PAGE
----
HALIFAX – Two Toronto-area men have been charged in an 18-month, seven-province investigation into a human trafficking ring that allegedly forced ”numerous” Nova Scotia women into the sex trade across Canada.
The arrests of Malachi Almonzo Downey, 31, and Sanderico Rekel Beals, 29, follow earlier charges against Lorenzo Trevor Thomas, and police say all three are associated with a Halifax-area street gang known as North Preston’s Finest.
“The investigation started as a result of information received that men who were originally from Nova Scotia were in Ontario and were trafficking in women also from Nova Scotia, trafficking and exploiting them across country in the sex trade,” RCMP Supt. Alfredo Bangloy said.
“We’ve identified a number of victims, and the investigation remains fluid and it’s our hope that additional victims or their families and loved ones will come forward with information.”
The probe, dubbed Operation Hellbender, saw Nova Scotia Mounties travel “across the country in an effort to locate victims of human trafficking from Nova Scotia.”
Downey, who lives in Vaughan, Ont., was arrested in Upper Onslow, N.S., on Friday, while Beals, of Scarborough, Ont., was arrested Sunday in Dartmouth.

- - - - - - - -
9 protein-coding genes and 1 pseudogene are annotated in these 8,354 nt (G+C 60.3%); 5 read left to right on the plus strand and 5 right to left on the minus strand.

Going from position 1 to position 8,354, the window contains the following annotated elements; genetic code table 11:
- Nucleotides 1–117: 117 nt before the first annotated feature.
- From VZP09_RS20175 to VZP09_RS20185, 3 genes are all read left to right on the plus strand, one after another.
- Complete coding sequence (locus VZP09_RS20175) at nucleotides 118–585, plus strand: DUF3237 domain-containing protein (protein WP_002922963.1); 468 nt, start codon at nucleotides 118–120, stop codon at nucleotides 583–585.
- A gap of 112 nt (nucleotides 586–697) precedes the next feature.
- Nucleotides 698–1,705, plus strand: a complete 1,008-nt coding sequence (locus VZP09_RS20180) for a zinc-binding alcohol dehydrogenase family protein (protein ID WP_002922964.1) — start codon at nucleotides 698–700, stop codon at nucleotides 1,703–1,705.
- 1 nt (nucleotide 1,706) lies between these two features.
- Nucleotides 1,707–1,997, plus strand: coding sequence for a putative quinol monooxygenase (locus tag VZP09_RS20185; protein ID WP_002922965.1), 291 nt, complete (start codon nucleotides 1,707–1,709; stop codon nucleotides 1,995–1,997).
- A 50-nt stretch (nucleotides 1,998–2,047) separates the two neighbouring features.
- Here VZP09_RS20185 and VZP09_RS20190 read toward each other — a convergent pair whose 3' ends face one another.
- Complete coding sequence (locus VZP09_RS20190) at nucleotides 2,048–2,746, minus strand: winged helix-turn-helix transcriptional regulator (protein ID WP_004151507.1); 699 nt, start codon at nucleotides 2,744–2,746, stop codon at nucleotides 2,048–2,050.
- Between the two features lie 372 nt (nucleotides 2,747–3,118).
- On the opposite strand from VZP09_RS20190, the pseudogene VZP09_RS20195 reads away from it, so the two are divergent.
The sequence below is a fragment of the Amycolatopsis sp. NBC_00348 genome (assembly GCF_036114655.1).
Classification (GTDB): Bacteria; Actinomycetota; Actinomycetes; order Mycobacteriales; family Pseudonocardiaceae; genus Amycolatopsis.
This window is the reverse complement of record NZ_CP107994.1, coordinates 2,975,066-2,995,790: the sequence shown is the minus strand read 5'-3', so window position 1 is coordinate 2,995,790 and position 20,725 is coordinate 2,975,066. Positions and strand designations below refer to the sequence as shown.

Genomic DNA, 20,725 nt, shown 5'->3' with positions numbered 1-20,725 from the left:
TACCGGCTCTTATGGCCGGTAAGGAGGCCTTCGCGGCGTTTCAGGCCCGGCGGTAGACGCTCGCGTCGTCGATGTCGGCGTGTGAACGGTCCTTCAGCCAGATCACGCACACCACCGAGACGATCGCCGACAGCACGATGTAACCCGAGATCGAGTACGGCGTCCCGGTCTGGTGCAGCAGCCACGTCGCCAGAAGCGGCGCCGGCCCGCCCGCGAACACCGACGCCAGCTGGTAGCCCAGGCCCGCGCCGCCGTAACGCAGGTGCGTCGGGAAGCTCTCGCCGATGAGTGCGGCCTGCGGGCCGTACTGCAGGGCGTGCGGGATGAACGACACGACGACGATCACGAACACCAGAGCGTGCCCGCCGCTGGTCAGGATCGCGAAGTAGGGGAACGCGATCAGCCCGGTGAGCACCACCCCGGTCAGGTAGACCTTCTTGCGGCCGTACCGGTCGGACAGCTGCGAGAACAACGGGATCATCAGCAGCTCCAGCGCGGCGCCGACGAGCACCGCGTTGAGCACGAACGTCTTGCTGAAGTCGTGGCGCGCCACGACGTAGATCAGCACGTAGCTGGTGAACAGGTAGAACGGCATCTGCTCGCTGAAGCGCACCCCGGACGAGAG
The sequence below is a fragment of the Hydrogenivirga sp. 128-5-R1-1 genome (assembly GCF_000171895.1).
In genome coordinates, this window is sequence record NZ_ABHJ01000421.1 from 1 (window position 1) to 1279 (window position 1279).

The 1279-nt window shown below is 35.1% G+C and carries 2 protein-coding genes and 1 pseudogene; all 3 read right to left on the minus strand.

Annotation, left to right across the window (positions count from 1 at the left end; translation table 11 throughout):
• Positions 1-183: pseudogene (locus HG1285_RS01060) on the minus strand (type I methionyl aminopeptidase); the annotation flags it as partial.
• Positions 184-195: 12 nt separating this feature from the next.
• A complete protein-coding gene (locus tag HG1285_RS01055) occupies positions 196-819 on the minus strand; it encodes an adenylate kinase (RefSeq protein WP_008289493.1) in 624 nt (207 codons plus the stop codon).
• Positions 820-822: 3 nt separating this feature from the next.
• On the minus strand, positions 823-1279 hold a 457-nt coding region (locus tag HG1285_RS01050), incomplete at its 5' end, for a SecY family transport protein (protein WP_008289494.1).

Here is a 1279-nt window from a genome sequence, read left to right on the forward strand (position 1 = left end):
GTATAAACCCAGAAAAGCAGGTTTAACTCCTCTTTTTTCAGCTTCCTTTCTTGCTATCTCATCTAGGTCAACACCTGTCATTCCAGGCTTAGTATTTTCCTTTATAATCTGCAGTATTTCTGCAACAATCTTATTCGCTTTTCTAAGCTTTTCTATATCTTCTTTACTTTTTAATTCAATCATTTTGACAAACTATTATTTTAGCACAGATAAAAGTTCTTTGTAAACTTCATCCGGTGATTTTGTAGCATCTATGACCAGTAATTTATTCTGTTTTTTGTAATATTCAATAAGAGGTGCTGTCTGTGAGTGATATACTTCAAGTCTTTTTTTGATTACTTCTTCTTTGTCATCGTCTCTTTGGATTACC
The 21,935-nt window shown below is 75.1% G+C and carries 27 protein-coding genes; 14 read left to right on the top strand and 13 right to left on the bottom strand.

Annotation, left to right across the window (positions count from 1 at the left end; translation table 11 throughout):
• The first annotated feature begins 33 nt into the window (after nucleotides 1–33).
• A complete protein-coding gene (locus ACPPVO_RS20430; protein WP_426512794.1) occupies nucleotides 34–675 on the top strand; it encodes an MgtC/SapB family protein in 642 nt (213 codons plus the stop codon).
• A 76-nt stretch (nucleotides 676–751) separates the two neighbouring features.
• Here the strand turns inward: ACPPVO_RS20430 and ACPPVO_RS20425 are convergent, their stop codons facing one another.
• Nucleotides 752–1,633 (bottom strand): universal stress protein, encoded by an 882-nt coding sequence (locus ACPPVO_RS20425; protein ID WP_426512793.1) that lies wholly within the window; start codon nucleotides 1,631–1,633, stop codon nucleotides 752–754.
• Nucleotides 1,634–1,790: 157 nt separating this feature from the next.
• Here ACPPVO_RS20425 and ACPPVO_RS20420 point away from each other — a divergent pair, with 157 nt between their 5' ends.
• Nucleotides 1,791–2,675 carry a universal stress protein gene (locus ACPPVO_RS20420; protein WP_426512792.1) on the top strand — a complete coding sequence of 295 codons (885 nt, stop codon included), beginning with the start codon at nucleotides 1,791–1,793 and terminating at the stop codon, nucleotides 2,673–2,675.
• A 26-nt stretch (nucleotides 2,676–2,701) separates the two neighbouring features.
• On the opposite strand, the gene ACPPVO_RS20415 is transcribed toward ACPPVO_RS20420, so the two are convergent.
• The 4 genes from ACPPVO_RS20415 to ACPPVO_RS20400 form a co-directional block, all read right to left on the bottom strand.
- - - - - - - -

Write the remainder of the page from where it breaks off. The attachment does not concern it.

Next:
They are charged with human trafficking, laundering crime proceeds and receiving material benefits from sexual services and human trafficking.
Bangloy said the busts are a big deal for the Mounties: “There’s been human trafficking charges in the past here in Nova Scotia but none of those investigations were of the scale that this has been,” he said.
“The investigation is ongoing and there may be further charges.”
Thomas, 31, was arrested by police in Niagara Falls, Ont., on March 27. He’s facing 17 charges, including trafficking in persons, assault, advertising sexual services and receiving a material benefit from sexual services.
RCMP officers worked with their provincial counterparts in British Columbia, Alberta, Manitoba, Ontario, Quebec and Newfoundland and Labrador, as well as with Halifax Regional Police.
RCMP said they have set up a tip line for other victims: 902-449-2425.
“Our goal is to get victims to safety and link them with resources and support to break the cycle of violence,” Bangloy said.